We’re going out for dinner and I’m nervous. Not covid nervous, Valentine’s Day nervous. I’m expecting crowds, booked out restaurants, purveyors of crappy roses, magicians, even. Due to a series of entwined exigencies now lost in the depths of time, Strop and I managed to exchange our wedding vows on St Valentine’s Day. It is an error we are still paying for. You simply cannot go out for a quiet wedding anniversary celebration on Valentine’s Day, so we usually shift the date to avoid the crowds and complications.
But not this year. This year is our fortieth. Just let that ruby-coloured number sink in a moment. Forty years married. To which should be added The Years Before—a period of indeterminate length—during which we hung out with sufficient intensity as to produce a baby girl. Makes you feel old just thinking about it.
So, our fortieth—our Ruby Anniversary—and we’re in Sydney. King Street beckons. Strop has romantic notions of taking Painting the Bridge back to where it all started, but I don’t think Izote Mexican still exists.
Romance seeps away. Pragmatism builds a bridge. Thai La Ong is still there, and one thing you definitely cannot get in Bermagui is decent Thai food.
This will be a family affair. We are to be joined by a daughter, a granddaughter and a nephew. The Stropolina, the Lagilou and the Chippy.
First off, Strop and I embark on a nostalgic walk from Newtown Station along a sultry Enmore Road to see what has become of the place since we stopped paying attention. It seems a bit tidier. A bit quieter, maybe. Hard to tell really, as it is still the middle of the afternoon. Some new joints. Some survivors.
We end up at the Warren View where things have changed. Covid measures are serious here. There are separate in-and-out doors. The young woman behind the bar wants to verify our log in. Us old folks from the coast aren’t used to quite so much covid-tainted reality. The beers have changed too. Lots of funky, and probably very hoppy, hipster beers from pop-up breweries are available. Watermelon flavoured! Probably rhubarb too. Or turmeric. The very helpful bar person directs us to beverages that suit our individual needs and we proceed through to the renovated beer garden where Strop proceeds to break her knee on an over-sized steel girder holding up our table. It could easily hold up the harbour bridge but has been given lighter duties, no doubt in the service of irony. (Ha!)
The beer garden is airy and feels more spacious than on previous visits. The covid marshall wears a jaunty high-vis sash, and the place is full of families and young children, some of whom are intent on driving their prams, and their hovering fathers, to the edges of navigation. I am tempted by the offerings on the blackboard, but Strop reins in my impulsiveness by reminding me to save myself for Thai La Ong.
On that self-righteous note we drink up and head for the pre-dinner rendezvous at the Courty. Where we run into the Chippy just getting off his bicycle. Timing, eh?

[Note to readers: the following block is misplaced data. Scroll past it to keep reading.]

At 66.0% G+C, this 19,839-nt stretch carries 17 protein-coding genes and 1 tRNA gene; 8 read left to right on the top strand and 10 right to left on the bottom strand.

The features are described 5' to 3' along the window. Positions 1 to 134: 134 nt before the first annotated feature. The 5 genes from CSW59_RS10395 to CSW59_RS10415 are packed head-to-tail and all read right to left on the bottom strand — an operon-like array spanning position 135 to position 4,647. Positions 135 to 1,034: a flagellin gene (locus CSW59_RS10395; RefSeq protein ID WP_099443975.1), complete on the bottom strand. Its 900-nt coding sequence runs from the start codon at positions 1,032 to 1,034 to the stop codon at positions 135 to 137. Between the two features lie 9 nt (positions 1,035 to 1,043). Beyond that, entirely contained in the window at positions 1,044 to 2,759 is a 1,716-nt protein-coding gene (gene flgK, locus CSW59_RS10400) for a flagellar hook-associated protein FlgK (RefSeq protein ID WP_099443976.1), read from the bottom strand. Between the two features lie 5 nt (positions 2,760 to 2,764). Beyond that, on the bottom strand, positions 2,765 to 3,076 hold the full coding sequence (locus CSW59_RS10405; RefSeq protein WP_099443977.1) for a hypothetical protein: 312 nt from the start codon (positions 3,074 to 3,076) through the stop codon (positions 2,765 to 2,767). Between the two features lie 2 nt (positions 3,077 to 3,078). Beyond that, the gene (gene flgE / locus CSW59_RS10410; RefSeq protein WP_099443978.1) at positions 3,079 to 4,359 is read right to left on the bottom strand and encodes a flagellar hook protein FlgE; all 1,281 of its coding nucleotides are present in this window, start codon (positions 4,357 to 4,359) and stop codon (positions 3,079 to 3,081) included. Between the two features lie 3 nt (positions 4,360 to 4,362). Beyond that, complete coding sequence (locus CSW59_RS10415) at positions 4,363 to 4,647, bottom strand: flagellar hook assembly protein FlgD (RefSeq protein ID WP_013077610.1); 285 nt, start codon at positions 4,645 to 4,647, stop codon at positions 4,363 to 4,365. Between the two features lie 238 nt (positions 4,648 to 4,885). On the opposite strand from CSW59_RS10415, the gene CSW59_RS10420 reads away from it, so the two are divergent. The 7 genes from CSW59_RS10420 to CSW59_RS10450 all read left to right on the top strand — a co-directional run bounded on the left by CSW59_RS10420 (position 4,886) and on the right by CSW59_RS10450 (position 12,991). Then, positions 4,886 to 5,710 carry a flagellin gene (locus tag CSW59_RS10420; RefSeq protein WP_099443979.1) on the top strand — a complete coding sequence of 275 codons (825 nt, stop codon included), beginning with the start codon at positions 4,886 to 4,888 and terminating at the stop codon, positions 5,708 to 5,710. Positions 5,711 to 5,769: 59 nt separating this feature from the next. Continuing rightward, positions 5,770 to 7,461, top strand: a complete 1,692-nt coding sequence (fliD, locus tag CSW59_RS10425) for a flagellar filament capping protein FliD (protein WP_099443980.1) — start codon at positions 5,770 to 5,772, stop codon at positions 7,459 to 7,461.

While he finds a convenient pole to chain up to, Strop and I form an orderly queue outside the pub. Covid rules. Numbers restricted. Scan here. Wait there. Some people go out. Some go in. More people go out, we go in. For our convenience, and to avoid crowding around the bar, we can order with our phone. What a wonderful world. Just download the app, create a log in, nominate a payment method, no, not that one, try again, what was it you wanted? Beers. Anything else?
It took a while—about as long as it took for us to start doubting that the system actually worked—but a jug of Coopers and three glasses arrived eventually. Cheers.
Having mastered the system, and anticipating delays, we order more beers. And chips.
The Stropolina and Lagilou arrived. Cheers. Lemonade. More beers. Cheers.
Eventually we peeled ourselves off our stools and headed onto a twilit Kings Street. The crowds were a bit of a freak out for us country folk. Narrow pavements. Single-file negotiations. Strop and I rubber-necking, playing spot the difference.
“Didn’t this used to be…” “Yeah, but look, that place is still there.” “Is it open?” “Hard to tell…”
Definitely no frozen yoghurt places. Still a few burger joints. Plenty of Thai. Perhaps a bit more Turkish.
And Thai La Ong was still there, right where we left it.
Not as busy as in pre-covid days. Almost empty, in fact. It was still early because we were dining with a two-year old, but I imagine that the absence of international students has devastated the cheaper end of King Street’s restaurant business.
But looking on the bright side, they had plenty of room for our little party and Lagilou wasn’t going to disturb any intimate romantic dinners. After a while we realised that there was a steady stream of helmeted take-away riders coming and going. That’s where the customers were—at home, watching Netflix.
Complimentary prawn crackers arrived and were devoured. Then we had to remember the rules of ordering.
Number 37. Ginger Stir Fry. With chicken.
Mussaman curry. Spicy rice with pork belly. Pad See Ew. Duck salad. Boiled rice.
Strop and the Chippy distracted Lagilou with drawings of motorbikes until the food arrived.
Duck salad—know what I mean? Ma-ate, you don’t get that in Bermi. Pad See Ew, yum. Pork belly, yes please.
The only real disappointment was the Mussaman which was tough and overly sweet.
We wended our weary way back along King Street in the wake of Lagilou, who wielded a rainbow flavoured icecream cone as if it was a wand, bestowing blessings on all, and asking “What’s your name?” A fitting end to another memorable episode of the quest.